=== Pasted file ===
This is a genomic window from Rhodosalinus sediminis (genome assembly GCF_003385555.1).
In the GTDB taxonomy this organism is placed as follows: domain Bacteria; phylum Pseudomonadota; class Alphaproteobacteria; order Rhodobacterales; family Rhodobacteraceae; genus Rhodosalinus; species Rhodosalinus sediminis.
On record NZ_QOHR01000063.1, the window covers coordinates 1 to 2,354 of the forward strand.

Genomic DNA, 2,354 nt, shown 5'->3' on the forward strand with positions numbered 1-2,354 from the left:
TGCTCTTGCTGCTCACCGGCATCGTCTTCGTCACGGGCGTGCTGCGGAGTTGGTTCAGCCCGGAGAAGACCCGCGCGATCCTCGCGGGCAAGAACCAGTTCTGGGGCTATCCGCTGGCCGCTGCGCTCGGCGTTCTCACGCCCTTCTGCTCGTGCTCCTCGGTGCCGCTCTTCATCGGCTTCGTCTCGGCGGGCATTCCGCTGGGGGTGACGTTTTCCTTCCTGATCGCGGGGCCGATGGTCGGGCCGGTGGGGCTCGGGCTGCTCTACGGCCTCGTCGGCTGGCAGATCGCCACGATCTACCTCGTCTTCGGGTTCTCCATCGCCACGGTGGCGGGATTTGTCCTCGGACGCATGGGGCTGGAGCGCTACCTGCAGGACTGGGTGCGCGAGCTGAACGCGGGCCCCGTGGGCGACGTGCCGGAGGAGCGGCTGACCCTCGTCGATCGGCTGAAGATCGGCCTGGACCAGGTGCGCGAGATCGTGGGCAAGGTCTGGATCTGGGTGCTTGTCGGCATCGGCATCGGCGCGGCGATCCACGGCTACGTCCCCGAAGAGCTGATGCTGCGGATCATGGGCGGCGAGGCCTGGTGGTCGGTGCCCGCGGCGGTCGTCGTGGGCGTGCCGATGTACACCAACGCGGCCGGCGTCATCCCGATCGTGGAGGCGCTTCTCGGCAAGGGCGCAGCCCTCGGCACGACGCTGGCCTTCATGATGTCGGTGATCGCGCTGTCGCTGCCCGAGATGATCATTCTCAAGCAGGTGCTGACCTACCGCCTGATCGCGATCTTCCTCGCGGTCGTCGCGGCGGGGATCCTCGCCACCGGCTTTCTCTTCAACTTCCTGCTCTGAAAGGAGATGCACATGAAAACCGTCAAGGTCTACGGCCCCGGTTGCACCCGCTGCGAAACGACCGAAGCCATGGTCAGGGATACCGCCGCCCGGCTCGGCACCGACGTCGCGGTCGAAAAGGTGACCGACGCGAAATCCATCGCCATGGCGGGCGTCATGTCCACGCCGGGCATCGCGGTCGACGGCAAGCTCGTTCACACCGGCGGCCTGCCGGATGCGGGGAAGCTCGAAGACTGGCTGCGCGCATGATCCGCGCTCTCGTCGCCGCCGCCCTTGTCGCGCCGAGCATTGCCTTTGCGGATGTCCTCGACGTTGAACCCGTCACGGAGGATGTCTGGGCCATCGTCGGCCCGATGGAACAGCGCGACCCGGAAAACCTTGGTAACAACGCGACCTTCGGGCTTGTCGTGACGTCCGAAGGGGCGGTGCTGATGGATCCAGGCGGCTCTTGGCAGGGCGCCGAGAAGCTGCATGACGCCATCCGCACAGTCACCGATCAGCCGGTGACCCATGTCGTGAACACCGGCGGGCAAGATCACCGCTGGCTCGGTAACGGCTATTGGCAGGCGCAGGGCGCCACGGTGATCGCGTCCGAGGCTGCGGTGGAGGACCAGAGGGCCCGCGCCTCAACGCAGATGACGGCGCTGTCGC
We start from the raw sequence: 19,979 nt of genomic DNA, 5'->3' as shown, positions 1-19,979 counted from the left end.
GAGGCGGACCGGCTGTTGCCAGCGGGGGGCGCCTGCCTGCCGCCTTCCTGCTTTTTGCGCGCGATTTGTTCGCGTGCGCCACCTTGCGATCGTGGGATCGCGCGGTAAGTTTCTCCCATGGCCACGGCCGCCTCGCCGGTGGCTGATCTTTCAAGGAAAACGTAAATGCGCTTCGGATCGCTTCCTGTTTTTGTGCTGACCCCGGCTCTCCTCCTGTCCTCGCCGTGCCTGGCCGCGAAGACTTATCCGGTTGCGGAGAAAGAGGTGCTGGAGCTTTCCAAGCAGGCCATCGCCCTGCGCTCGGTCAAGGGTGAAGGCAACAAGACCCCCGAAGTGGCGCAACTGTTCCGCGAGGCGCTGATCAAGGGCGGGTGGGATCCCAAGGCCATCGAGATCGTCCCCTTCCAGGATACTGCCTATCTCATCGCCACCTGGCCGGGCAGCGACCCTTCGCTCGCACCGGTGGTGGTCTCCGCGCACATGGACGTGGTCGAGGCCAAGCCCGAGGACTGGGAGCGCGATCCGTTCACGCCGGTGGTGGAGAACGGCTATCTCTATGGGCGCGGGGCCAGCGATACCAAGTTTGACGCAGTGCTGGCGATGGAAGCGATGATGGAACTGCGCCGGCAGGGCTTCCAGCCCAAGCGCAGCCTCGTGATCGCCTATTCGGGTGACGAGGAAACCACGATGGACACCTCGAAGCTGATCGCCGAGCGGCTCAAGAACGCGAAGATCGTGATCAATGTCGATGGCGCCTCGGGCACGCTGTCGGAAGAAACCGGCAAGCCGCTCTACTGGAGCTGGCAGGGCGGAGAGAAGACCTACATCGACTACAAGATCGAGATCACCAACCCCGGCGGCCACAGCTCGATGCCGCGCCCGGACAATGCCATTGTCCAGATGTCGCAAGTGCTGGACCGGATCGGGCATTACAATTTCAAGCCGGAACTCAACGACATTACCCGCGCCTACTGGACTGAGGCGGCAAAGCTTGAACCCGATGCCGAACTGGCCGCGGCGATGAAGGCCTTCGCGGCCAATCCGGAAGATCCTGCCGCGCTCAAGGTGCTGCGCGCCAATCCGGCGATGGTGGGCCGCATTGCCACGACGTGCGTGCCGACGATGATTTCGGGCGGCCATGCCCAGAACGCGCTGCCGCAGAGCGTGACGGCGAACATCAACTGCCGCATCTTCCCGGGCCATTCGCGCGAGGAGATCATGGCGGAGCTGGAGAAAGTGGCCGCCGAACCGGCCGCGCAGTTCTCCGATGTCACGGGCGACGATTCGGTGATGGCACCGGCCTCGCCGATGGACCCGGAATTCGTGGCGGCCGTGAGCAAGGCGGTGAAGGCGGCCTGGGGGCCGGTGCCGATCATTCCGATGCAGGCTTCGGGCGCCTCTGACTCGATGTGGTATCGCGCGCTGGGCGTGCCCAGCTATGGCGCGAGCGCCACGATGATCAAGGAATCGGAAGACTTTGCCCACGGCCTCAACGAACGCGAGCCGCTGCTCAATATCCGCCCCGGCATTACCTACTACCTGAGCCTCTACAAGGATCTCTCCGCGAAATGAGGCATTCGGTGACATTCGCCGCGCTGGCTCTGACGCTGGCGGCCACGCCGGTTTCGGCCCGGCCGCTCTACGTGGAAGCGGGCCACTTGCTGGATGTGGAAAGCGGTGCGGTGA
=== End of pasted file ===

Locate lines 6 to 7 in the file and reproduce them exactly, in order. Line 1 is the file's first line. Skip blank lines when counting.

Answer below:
We start from the raw sequence: 19,979 nt of genomic DNA, 5'->3' as shown, positions 1-19,979 counted from the left end.
GAGGCGGACCGGCTGTTGCCAGCGGGGGGCGCCTGCCTGCCGCCTTCCTGCTTTTTGCGCGCGATTTGTTCGCGTGCGCCACCTTGCGATCGTGGGATCGCGCGGTAAGTTTCTCCCATGGCCACGGCCGCCTCGCCGGTGGCTGATCTTTCAAGGAAAACGTAAATGCGCTTCGGATCGCTTCCTGTTTTTGTGCTGACCCCGGCTCTCCTCCTGTCCTCGCCGTGCCTGGCCGCGAAGACTTATCCGGTTGCGGAGAAAGAGGTGCTGGAGCTTTCCAAGCAGGCCATCGCCCTGCGCTCGGTCAAGGGTGAAGGCAACAAGACCCCCGAAGTGGCGCAACTGTTCCGCGAGGCGCTGATCAAGGGCGGGTGGGATCCCAAGGCCATCGAGATCGTCCCCTTCCAGGATACTGCCTATCTCATCGCCACCTGGCCGGGCAGCGACCCTTCGCTCGCACCGGTGGTGGTCTCCGCGCACATGGACGTGGTCGAGGCCAAGCCCGAGGACTGGGAGCGCGATCCGTTCACGCCGGTGGTGGAGAACGGCTATCTCTATGGGCGCGGGGCCAGCGATACCAAGTTTGACGCAGTGCTGGCGATGGAAGCGATGATGGAACTGCGCCGGCAGGGCTTCCAGCCCAAGCGCAGCCTCGTGATCGCCTATTCGGGTGACGAGGAAACCACGATGGACACCTCGAAGCTGATCGCCGAGCGGCTCAAGAACGCGAAGATCGTGATCAATGTCGATGGCGCCTCGGGCACGCTGTCGGAAGAAACCGGCAAGCCGCTCTACTGGAGCTGGCAGGGCGGAGAGAAGACCTACATCGACTACAAGATCGAGATCACCAACCCCGGCGGCCACAGCTCGATGCCGCGCCCGGACAATGCCATTGTCCAGATGTCGCAAGTGCTGGACCGGATCGGGCATTACAATTTCAAGCCGGAACTCAACGACATTACCCGCGCCTACTGGACTGAGGCGGCAAAGCTTGAACCCGATGCCGAACTGGCCGCGGCGATGAAGGCCTTCGCGGCCAATCCGGAAGATCCTGCCGCGCTCAAGGTGCTGCGCGCCAATCCGGCGATGGTGGGCCGCATTGCCACGACGTGCGTGCCGACGATGATTTCGGGCGGCCATGCCCAGAACGCGCTGCCGCAGAGCGTGACGGCGAACATCAACTGCCGCATCTTCCCGGGCCATTCGCGCGAGGAGATCATGGCGGAGCTGGAGAAAGTGGCCGCCGAACCGGCCGCGCAGTTCTCCGATGTCACGGGCGACGATTCGGTGATGGCACCGGCCTCGCCGATGGACCCGGAATTCGTGGCGGCCGTGAGCAAGGCGGTGAAGGCGGCCTGGGGGCCGGTGCCGATCATTCCGATGCAGGCTTCGGGCGCCTCTGACTCGATGTGGTATCGCGCGCTGGGCGTGCCCAGCTATGGCGCGAGCGCCACGATGATCAAGGAATCGGAAGACTTTGCCCACGGCCTCAACGAACGCGAGCCGCTGCTCAATATCCGCCCCGGCATTACCTACTACCTGAGCCTCTACAAGGATCTCTCCGCGAAATGAGGCATTCGGTGACATTCGCCGCGCTGGCTCTGACGCTGGCGGCCACGCCGGTTTCGGCCCGGCCGCTCTACGTGGAAGCGGGCCACTTGCTGGATGTGGAAAGCGGTGCGGTGA